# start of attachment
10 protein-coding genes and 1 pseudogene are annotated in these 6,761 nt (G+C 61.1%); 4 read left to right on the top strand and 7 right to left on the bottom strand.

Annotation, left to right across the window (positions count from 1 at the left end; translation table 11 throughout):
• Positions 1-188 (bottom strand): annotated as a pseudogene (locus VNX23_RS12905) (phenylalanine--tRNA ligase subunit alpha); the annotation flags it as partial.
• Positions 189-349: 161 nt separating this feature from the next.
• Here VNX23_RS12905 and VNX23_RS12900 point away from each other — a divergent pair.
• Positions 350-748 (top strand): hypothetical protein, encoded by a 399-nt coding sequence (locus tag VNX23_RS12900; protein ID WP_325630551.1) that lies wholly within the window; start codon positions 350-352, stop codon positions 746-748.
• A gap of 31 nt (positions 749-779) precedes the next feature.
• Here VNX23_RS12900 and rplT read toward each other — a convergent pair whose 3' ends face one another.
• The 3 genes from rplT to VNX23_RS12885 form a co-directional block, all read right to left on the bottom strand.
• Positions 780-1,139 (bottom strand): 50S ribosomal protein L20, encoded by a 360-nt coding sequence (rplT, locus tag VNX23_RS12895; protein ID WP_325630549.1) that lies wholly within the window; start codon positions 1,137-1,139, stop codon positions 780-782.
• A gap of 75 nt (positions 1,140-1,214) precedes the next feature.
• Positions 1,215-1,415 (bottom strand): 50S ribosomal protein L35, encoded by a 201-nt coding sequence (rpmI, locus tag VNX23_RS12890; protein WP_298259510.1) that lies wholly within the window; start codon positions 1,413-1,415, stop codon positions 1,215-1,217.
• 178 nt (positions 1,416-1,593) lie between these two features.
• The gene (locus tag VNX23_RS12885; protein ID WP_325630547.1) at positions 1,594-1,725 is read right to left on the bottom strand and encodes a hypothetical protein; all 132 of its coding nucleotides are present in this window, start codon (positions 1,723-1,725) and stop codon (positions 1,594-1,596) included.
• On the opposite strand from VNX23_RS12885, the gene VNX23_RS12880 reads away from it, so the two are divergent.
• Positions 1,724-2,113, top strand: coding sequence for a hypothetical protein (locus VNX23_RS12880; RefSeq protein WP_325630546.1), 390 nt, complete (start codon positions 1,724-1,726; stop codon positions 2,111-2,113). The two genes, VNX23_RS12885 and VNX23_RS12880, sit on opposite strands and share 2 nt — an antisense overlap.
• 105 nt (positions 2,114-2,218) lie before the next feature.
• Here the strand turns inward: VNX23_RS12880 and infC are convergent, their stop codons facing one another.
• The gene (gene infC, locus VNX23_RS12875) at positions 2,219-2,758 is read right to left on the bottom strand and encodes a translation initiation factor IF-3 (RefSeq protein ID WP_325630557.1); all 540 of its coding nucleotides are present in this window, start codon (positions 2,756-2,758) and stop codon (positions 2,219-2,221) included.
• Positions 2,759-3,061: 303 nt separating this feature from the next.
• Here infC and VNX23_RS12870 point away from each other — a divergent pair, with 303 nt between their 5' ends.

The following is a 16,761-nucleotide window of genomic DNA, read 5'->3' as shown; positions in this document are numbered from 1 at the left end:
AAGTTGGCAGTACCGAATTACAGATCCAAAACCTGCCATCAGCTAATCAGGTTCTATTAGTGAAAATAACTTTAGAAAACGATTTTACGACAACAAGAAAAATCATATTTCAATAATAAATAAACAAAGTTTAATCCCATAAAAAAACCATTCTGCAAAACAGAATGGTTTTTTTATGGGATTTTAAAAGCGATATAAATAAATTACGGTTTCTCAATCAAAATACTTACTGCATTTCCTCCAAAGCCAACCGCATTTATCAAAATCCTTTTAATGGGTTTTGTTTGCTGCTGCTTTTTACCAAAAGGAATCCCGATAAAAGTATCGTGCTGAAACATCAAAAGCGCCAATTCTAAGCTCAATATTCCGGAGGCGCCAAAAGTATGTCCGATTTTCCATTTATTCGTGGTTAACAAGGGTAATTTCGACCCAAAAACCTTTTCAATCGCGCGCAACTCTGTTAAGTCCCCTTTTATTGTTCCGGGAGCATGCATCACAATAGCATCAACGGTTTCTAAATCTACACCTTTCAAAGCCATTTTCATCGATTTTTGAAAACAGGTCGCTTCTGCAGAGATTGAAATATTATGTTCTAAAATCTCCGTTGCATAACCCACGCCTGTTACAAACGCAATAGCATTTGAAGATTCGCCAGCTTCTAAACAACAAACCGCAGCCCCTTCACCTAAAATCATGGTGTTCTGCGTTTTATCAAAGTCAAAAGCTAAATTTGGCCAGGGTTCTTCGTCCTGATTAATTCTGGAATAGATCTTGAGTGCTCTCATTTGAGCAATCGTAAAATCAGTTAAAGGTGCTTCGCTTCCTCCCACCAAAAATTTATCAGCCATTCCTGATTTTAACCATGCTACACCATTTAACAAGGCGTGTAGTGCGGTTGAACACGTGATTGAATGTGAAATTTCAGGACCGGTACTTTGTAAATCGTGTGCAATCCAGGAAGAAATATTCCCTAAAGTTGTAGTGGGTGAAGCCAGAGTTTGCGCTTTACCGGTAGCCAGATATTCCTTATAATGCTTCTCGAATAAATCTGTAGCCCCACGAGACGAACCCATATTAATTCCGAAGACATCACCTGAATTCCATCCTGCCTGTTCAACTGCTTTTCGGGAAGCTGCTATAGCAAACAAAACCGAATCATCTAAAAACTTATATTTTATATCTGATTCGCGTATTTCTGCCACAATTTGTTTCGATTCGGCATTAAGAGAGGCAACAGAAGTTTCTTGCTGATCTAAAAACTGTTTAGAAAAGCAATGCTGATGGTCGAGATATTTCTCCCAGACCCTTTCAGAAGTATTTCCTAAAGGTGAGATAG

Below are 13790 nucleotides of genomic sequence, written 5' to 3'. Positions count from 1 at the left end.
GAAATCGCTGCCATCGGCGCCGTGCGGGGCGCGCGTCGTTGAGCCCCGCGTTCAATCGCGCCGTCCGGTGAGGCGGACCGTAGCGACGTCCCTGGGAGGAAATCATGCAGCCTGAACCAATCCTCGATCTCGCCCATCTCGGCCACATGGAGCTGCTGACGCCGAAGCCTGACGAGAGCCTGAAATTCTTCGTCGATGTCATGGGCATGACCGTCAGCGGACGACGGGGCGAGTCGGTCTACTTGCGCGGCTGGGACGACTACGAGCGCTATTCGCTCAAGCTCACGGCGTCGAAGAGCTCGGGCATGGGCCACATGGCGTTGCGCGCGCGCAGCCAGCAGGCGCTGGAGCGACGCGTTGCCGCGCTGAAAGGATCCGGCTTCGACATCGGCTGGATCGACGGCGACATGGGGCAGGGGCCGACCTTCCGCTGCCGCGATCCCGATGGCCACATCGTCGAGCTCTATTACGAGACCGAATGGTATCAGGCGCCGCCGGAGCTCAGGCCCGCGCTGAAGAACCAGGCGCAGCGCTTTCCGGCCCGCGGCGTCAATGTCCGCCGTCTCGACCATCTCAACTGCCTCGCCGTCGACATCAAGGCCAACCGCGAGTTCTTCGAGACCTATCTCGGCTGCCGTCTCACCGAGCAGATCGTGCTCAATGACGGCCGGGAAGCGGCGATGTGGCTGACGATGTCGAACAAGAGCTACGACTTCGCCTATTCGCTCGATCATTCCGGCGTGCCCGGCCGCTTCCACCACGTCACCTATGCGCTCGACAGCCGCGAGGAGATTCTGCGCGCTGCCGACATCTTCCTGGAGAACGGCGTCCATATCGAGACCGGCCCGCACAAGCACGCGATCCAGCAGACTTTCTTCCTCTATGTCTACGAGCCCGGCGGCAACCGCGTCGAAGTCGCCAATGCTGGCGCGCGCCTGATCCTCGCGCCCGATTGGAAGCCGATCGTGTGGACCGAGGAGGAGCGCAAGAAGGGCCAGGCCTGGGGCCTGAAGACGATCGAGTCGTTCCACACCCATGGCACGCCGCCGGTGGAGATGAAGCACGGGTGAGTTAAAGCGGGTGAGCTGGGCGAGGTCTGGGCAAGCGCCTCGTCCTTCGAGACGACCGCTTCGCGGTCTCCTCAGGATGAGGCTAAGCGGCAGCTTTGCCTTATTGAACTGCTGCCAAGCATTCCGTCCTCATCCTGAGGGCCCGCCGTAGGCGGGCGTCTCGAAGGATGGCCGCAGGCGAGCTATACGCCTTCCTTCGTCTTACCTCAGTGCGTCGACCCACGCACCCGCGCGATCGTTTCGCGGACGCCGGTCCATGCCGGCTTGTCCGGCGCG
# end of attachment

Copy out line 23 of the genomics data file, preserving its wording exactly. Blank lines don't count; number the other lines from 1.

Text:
AAGTTGGCAGTACCGAATTACAGATCCAAAACCTGCCATCAGCTAATCAGGTTCTATTAGTGAAAATAACTTTAGAAAACGATTTTACGACAACAAGAAAAATCATATTTCAATAATAAATAAACAAAGTTTAATCCCATAAAAAAACCATTCTGCAAAACAGAATGGTTTTTTTATGGGATTTTAAAAGCGATATAAATAAATTACGGTTTCTCAATCAAAATACTTACTGCATTTCCTCCAAAGCCAACCGCATTTATCAAAATCCTTTTAATGGGTTTTGTTTGCTGCTGCTTTTTACCAAAAGGAATCCCGATAAAAGTATCGTGCTGAAACATCAAAAGCGCCAATTCTAAGCTCAATATTCCGGAGGCGCCAAAAGTATGTCCGATTTTCCATTTATTCGTGGTTAACAAGGGTAATTTCGACCCAAAAACCTTTTCAATCGCGCGCAACTCTGTTAAGTCCCCTTTTATTGTTCCGGGAGCATGCATCACAATAGCATCAACGGTTTCTAAATCTACACCTTTCAAAGCCATTTTCATCGATTTTTGAAAACAGGTCGCTTCTGCAGAGATTGAAATATTATGTTCTAAAATCTCCGTTGCATAACCCACGCCTGTTACAAACGCAATAGCATTTGAAGATTCGCCAGCTTCTAAACAACAAACCGCAGCCCCTTCACCTAAAATCATGGTGTTCTGCGTTTTATCAAAGTCAAAAGCTAAATTTGGCCAGGGTTCTTCGTCCTGATTAATTCTGGAATAGATCTTGAGTGCTCTCATTTGAGCAATCGTAAAATCAGTTAAAGGTGCTTCGCTTCCTCCCACCAAAAATTTATCAGCCATTCCTGATTTTAACCATGCTACACCATTTAACAAGGCGTGTAGTGCGGTTGAACACGTGATTGAATGTGAAATTTCAGGACCGGTACTTTGTAAATCGTGTGCAATCCAGGAAGAAATATTCCCTAAAGTTGTAGTGGGTGAAGCCAGAGTTTGCGCTTTACCGGTAGCCAGATATTCCTTATAATGCTTCTCGAATAAATCTGTAGCCCCACGAGACGAACCCATATTAATTCCGAAGACATCACCTGAATTCCATCCTGCCTGTTCAACTGCTTTTCGGGAAGCTGCTATAGCAAACAAAACCGAATCATCTAAAAACTTATATTTTATATCTGATTCGCGTATTTCTGCCACAATTTGTTTCGATTCGGCATTAAGAGAGGCAACAGAAGTTTCTTGCTGATCTAAAAACTGTTTAGAAAAGCAATGCTGATGGTCGAGATATTTCTCCCAGACCCTTTCAGAAGTATTTCCTAAAGGTGAGATAG